'Someone's going to get killed': Residents call for traffic calming on Lakeside Road

Lakeside Rd 'just dangerous'

A routine rezoning for a pair of new homes being constructed on Penticton’s Lakeside Road and has brought long-standing, broader concerns about traffic safety in the corridor back to the surface for the neighbourhood.

Both homes at 4037/4039 Lakeside, which required complicated architectural designs and a bevy of bylaw variances, were approved by council Tuesday. But when combined with a 180-unit apartment building just up the road also approved Tuesday night, city council heard concerns from homeowners about the corridor’s ability to handle increased traffic.

“The corridor is just dangerous, and something is going to happen,” said a Finnerty Road resident at Tuesday's meeting.

Lakeside Road lacks sidewalks and serves as the only cycling route between Penticton and OK Falls, making navigating the winding roadway on foot treacherous as parked cars fill the shoulder. 

The comments don’t come as a surprise to anyone at city hall. 

“It’s a long standing issue, it’s something we heard quite a bit about during the Official Community Plan process,” acting director of development services Ben Johnson told Castanet News Thursday.

“We have seen volumes increase significantly over the years, especially with all the development down in Okanagan Falls,” Johnson continued. “We see a lot of speeding issues, it's a behavioural thing. People just kind of open it up, drive really fast into town not slowing down.”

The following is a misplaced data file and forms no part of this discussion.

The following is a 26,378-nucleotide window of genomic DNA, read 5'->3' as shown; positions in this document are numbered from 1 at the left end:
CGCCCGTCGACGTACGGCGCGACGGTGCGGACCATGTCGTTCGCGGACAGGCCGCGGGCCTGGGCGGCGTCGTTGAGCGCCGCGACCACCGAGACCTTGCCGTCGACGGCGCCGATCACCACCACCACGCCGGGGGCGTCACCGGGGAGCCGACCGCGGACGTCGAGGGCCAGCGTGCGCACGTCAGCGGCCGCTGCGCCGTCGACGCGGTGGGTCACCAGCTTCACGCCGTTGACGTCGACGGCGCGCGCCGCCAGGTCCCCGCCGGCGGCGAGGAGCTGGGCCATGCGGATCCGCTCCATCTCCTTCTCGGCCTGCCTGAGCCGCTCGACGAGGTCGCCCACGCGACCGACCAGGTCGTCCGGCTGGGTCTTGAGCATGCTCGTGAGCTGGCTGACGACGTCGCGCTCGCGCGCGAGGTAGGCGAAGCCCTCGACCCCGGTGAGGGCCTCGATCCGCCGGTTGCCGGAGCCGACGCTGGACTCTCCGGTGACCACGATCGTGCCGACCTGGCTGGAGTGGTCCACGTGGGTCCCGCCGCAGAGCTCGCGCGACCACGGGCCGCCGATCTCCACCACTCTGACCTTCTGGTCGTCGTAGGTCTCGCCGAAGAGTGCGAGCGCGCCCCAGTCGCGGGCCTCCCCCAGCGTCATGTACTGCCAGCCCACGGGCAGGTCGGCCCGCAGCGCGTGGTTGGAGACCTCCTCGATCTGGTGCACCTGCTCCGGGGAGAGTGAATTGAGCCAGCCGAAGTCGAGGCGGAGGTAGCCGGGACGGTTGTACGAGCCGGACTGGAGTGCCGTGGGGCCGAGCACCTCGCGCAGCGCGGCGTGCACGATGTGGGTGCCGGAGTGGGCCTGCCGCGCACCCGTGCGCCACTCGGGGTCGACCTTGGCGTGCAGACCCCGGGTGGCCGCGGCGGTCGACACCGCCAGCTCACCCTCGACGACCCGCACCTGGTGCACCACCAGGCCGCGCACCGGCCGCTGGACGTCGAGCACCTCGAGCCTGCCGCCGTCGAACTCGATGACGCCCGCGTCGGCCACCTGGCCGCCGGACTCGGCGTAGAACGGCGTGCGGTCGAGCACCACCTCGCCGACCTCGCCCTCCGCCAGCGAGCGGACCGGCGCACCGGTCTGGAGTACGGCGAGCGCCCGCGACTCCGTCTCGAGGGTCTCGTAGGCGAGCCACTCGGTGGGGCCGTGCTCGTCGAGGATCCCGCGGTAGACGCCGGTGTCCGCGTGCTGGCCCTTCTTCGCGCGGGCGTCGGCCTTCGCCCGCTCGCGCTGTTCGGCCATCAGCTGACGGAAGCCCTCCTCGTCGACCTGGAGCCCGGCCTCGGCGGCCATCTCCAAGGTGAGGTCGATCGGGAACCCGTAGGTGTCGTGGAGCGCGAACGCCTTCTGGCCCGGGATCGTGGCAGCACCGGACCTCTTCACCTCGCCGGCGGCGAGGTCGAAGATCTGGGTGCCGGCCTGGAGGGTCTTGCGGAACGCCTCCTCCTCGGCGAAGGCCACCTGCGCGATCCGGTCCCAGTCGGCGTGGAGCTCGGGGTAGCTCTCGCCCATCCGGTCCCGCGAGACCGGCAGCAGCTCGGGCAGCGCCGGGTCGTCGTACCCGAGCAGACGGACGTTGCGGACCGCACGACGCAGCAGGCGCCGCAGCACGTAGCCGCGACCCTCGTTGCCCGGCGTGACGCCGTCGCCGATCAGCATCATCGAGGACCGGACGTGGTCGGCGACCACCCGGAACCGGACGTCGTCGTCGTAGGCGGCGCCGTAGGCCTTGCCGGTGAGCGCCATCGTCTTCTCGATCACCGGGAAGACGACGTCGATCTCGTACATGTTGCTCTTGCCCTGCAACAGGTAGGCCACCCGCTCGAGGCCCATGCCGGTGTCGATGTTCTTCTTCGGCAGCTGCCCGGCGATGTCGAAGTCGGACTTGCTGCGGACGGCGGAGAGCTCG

The City of Penticton will be undertaking a city-wide review of its transportation master plan next year, and was directed by council to pay special attention to the Lakeside Road corridor. 

“We will be looking at how all our roads function, all across the city, and thinking about design integration that can really address some of those behavioural issues,” Johnson said, suggesting traffic circles, road narrowing or rumble strips could all be considered. 

During discussion Tuesday about the nearby apartment complex breaking ground later this year, Mayor John Vassilaki, a Lakeside Road resident, said there have been problems with speeders in the area “for the last 25 years,” explaining he’s been pushing for greater RCMP enforcement of speed limits for decades “with no success.”

Area resident Drew Mitchell told council Tuesday those efforts have simply been “not good enough.”

“Somebody’s going to get killed, and I don’t know if that leaves the city open for some sort of lawsuit, knowing as everybody does right now what has been brought to council around the concerns,” he said.

The city says it will be undertaking large public consultations when it reviews the transportation master plan next year, which will also involve a study of public transit and bike routes. Residents with similar concerns anywhere in the city are invited to get involved.

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